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should die without issue. Her real intentions, however, are matter of suspicion; and those who were best acquainted with the policy of the Maiden Queen, thought that all this show was merely to try if the proposal would be accepted, and then to marry him herself with less dishonour. (See Appendix.) To give further weight to this recommendation, she advanced him to the dignity of the peerage with the title of Baron Denbigh, and the very day following, being Michaelmas-day, she raised him to the Earldom of Leicester. But the French nation esteeming it a dishonourable that such an alliance should be offered to Queen Mary, urged the Scotch authorities to decline it,-promising the nation many advantages in return, and suggesting that Elizabeth had no real intention of ever allowing the match to be carried into effect (Dugdale), a suspicion which appears to have been correctly founded. In compliment to Elizabeth, with whom Dudley was now the chief favourite, Charles the Ninth conferred upon him the Order of St. Michael. No Englishman had ever been admitted into this Order before, except Henry the Eighth, Edward the Sixth, and Charles Brandon, Duke of Suffolk, which made the Queen“ look upon it as a considerable honour." The ambassador charged with this complimentary office was M. Rambouillet; and the Queen having selected from the noblemen of her Court the Duke of Norfolk and the Earl of Leicester—the one distinguished by his high birth, the other by her Majesty's favour—as candidates for the honour, they were invested in the Royal Chapel at Whitehall with great solemnity. But the more that honours were showered upon Leicester, the more was he exposed to the contempt of the old nobility, who felt as if their own degradation at Court was in exact proportion to his advancement. This was not disguised by the Earl of Sussex, who piqued himself much in the antiquity of his house, and could ill brook to see the Queen's favour lavished on a parvenu. “Who," said he, “is this Earl of Leicester ? He can name but two ancestors, and both were executed for treason !" This language—which was the more galling from its truth-divided the whole Court into factions; and whenever the two earls went abroad, they were attended with a large retinue of followers, armed with “swords and bucklers, with iron pikes pointing out at the bosses," insomuch that the Queen was compelled to interpose her authority, when the breach was seemingly made up. But Sussex never overcame his aversion to Leicester; and even in his last illness addressed his friends in these words : "I am now passing into another world, and must leave you to your fortunes and to the Queen's grace and goodness; but beware of the Gypsie' (meaning Leicester), for he will be too hard for you all : you know not the beast so well as I do."

Leicester, continuing to advance in favour, was one of the peers appointed for the trial of the Duke of Norfolk; and four years afterwards, when Walter, Earl of Essex, died in Ireland by "no common death,” it was much suspected that he had a hand in it; which is the more probable, as from that time he forsook his wife, the Lady Douglas Sheffield, by whom he had a son, Robert, already mentioned, and promised her much money and other advantages in case she would be content therewith, and so married Lettice, daughter of Sir Francis Knolles, and widow of the Earl of Essex, “ to whom,” says Dugdale," he had privately borne much affection before.”

The death of Essex,“ in the midst of incredible torments," was attributed to poison. Two of his own servants, Crumpton his cupbearer, and Llyod his secretary, are reported to have been confederates in the murder; and it is said that Mrs. Alice Dracot, a pious lady, whom the earl much valued, was accidentally poisoned at the same time and with the same cup, and died a few days before him. It is farther alleged that his lordship’s page, who was accustomed to taste of his drink before he gave it to him, very hardly escaped with his life, and not without the loss of his hair,' though he drank but a small quantity; and that the earl, in compassion to the boy, called for a cup of drink a little before his death, and drank to him in a friendly manner; and says he, “I drink to thee, my Robin; but ben't afraid, 'tis a better cup of drink than that thou tookest to taste when we both were poisoned.” (Secret Memoirs of the Earl of Leicester.) This report was formally contradicted by Sir Henry Sidney, the Lord Deputy of Ireland; but the suspicion of Leicester's being privy to the death of Essex was never removed; and the facts of his previous intimacy and subsequent marriage with the countess added no little strength to the charge.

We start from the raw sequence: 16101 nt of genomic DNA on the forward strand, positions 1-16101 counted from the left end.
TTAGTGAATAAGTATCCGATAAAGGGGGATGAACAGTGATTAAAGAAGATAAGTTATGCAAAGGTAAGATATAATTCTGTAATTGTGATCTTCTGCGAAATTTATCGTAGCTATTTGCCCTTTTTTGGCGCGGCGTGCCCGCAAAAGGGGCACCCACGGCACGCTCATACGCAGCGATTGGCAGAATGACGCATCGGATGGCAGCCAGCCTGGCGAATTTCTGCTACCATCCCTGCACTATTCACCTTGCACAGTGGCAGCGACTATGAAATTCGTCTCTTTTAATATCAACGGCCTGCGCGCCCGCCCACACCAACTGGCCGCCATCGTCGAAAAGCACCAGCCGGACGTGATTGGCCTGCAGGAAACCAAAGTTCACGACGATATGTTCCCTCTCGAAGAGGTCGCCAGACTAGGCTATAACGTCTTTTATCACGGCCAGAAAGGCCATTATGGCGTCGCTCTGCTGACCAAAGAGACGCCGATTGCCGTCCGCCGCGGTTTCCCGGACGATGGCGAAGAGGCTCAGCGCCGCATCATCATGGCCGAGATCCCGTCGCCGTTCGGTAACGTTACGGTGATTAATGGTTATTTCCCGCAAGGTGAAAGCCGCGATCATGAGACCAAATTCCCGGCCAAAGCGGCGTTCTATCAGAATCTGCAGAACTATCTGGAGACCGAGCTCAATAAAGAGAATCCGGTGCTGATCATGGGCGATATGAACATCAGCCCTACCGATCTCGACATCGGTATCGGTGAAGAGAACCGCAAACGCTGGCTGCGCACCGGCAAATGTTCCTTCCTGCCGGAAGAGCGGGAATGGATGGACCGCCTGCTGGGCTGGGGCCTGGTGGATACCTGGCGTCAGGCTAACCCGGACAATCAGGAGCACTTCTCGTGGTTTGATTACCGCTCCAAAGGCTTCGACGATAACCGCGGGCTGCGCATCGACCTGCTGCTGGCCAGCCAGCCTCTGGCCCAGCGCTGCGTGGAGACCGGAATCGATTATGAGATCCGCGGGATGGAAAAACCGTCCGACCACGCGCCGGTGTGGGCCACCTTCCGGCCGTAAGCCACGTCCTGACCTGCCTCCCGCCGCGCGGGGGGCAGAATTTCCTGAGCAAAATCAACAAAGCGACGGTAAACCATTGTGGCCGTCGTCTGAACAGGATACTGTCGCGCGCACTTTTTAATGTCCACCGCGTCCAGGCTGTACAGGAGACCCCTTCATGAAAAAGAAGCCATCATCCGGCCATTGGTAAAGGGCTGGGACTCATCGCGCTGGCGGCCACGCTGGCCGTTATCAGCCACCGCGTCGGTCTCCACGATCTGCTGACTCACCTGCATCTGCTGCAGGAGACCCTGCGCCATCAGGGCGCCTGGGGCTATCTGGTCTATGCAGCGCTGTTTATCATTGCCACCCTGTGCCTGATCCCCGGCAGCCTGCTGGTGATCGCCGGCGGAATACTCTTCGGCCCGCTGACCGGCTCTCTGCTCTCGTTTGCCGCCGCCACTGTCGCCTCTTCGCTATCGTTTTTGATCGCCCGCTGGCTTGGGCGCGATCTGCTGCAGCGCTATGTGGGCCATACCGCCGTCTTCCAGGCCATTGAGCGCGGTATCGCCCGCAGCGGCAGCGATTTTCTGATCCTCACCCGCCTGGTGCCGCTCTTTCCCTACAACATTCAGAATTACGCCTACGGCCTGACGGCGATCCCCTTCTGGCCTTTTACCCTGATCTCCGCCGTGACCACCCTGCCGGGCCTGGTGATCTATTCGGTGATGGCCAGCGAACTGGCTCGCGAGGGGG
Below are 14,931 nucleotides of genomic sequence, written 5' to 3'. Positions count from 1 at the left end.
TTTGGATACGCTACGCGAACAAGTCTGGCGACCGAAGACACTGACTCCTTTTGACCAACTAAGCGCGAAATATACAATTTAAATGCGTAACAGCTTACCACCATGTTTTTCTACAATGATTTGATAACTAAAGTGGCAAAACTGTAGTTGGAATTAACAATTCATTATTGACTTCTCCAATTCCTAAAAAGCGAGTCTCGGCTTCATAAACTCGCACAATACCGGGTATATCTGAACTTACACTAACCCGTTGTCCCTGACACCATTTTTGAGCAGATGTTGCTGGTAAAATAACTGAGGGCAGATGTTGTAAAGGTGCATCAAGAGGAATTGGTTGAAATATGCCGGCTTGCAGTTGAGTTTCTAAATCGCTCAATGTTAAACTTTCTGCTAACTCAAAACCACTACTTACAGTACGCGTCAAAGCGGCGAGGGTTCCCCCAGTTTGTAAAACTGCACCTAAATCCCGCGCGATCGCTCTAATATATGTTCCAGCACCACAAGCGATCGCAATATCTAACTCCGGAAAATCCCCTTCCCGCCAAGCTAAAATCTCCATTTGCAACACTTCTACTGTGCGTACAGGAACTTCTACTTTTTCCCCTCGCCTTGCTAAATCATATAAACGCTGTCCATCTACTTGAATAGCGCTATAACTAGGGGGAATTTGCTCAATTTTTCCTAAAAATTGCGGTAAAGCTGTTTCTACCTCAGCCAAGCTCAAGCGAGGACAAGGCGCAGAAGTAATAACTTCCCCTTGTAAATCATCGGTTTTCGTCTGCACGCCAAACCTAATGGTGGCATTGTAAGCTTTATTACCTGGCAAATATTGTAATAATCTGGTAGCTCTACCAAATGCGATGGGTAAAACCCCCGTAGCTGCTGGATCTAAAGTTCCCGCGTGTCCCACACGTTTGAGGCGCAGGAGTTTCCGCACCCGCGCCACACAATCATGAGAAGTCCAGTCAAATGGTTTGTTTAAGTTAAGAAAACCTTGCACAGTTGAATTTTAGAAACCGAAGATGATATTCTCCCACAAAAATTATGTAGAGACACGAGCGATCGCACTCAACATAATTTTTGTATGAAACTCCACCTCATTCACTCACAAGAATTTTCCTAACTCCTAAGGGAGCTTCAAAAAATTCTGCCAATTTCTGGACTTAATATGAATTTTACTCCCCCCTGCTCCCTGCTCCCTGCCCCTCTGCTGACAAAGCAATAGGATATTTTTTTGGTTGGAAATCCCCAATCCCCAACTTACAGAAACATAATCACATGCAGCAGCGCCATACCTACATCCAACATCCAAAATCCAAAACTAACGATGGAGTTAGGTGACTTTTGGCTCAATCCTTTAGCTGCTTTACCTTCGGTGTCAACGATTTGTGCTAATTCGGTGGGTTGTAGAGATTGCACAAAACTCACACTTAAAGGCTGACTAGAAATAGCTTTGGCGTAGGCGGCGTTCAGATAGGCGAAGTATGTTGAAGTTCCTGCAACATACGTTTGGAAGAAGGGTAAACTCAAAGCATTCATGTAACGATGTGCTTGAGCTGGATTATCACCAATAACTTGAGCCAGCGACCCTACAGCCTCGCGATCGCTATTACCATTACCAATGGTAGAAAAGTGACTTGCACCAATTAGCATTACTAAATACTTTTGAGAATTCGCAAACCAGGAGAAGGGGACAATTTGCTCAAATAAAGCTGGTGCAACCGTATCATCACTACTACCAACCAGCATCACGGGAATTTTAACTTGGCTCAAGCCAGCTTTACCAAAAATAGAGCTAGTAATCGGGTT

When the marriage between the Queen and the Duke of Anjou was first suggested at Court, he opposed it with all his influence, public and private, and had the satisfaction of attending that prince on his hasty departure from the English Court. But on his return, the elevation at his success was not a little damped by the discovery that his marriage with the Lady Lettice had been communicated to the Queen by Simier, the French minister, in revenge of the defeated plans of the Duke of Anjou. Greatly incensed at this act of duplicity, and piqued with jealousy of the lady, Elizabeth caused the Earl to be shut up in the Castle of Greenwich, as a prelude to his being sent to the




Tower. Charging all these misfortunes to the conduct of Simier, he indulged the wildest passion for revenge; but the rigour of his confinement was soon moderated; the Queen relented; and the only results were greater honours, more unlimited confidence, which proved that Dudley held no secondary place in the heart of the Queen.

It was in his Castle of Kenilworth that Leicester first married Lady Essex privately; but her father, Sir Francis Knolles, being well acquainted with

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his lordship's inconstancy, refused to give any credit to it unless the marriage were solemnised in his own presence. In consequence of this resolution, the ceremony was again performed at Wanstead, in presence of the said Sir Francis, the Earl of Warwick, the Lord North, a public notary, and several other witnesses. On the publication of marriage, his former wife, the Lady Douglas, in “order to secure her life from any future practices,” contracted a marriage with Sir Edward Stafford, a man of high character and reputation, and at that time her Majesty's ambassador in France. This step was peremptorily called for, as she laboured under constant apprehension of being made away with by Leicester; for it is certain, according to Dugdale, that she had already “some ill potions given to her," so that, with the loss of her hair and nails, she narrowly escaped death.